Service standards are important for members, potential members, employees, and businesses. Imagine the kind, warm, southern charm as a standard of service for your staff. An authentic greeting, eye contact, and a sense of establishing a rapport. These things, when made a priority and executed consistently, help to define what a member can expect. Employees develop a sense of responsibility to communicate your brand.
Providing a good experience can help you increase your members’ desire to frequent and invest in your credit union, and generate positive word-of mouth that is equivalent to establishing a good reputation in your community. Imagine what you would think if you completed a financial transaction with little or no audible contact with the person serving you. Would you want to return? Risk obtaining a loan? Invest in long term deposit products like certificates?
The value of brick and mortar
Brick and mortar branches remain relevant for credit unions. In a study performed in April 2019, statistics showed that members age 18-24 performed 67,996 teller transactions. The number slightly increases to 70,045 for members age 25-29. For members age 31-39 the analysis reflects a significant jump to 120,541 transactions, and for members age 42-55, another significant increase to 222,242 transactions, with a slow decline to 203,678 transactions for members age 59 and up.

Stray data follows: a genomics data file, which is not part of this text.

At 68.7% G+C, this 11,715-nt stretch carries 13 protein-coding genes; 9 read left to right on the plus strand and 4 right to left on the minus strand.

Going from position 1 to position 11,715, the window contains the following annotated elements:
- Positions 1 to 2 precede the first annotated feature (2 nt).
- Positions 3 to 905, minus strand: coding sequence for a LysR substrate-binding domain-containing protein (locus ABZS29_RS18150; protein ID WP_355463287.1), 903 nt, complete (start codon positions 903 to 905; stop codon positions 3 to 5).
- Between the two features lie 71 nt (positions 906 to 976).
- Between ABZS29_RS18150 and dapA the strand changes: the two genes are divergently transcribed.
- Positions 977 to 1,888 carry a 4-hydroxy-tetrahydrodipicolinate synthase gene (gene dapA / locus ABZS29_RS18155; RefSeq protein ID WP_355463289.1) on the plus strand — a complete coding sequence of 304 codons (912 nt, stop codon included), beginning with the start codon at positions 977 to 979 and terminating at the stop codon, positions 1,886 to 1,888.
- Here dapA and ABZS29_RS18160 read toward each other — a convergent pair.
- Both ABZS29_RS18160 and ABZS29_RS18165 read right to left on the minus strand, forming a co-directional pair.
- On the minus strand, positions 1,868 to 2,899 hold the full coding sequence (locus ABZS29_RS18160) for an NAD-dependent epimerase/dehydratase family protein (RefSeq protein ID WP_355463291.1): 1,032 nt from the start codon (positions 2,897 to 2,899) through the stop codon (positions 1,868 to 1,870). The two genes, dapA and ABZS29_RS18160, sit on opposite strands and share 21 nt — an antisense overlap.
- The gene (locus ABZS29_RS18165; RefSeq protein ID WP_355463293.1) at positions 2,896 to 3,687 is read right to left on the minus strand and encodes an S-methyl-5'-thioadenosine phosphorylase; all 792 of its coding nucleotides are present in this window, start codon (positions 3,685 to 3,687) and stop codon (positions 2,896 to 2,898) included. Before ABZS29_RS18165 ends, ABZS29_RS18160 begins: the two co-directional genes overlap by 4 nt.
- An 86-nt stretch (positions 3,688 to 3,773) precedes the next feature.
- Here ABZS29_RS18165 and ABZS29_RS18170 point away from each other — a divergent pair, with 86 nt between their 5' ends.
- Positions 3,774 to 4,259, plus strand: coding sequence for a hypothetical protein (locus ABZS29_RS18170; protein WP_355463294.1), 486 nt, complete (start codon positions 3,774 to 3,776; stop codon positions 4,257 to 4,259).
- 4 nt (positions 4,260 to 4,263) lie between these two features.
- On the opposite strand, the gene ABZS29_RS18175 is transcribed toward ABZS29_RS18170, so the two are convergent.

In traditional retail space, experts forecast that while brick and mortar stores will not disappear, their formats may change, becoming showrooms where consumers will have to pay a premium for the immediacy of acquiring a product. While this forecast is becoming relevant to the everyday shopping experience, credit unions may have a different perspective. Perhaps brick and mortar stores will be warehouses for strategic staffing solutions such as contact centers, ITMs, or other remote resource centers. Credit unions must make brick and mortar experiences a part of every strategic plan and include the member experience as a vital part of making that plan successful.
Excellence in service is my passion. As a 28-year veteran of the credit union industry, I have seen the impact of good member relationships. I have seen the devastating results when good intentions go bad. I understand exactly how important credit unions are to society and for those we serve. Any day where I am presented with opportunities to help credit unions design strategic approaches in member service is an excellent day.
Reflecting on my vacation experiences at the burger joint, I am mindful of just how important it is to have constant conversations that spark curiosity and innovation in this important area. Is member service a part of your strategic plan? How do you leverage your brick and mortar experiences to strengthen your position in the marketplace? What are the ways your members are responding to your approach? Let me know in the comments below.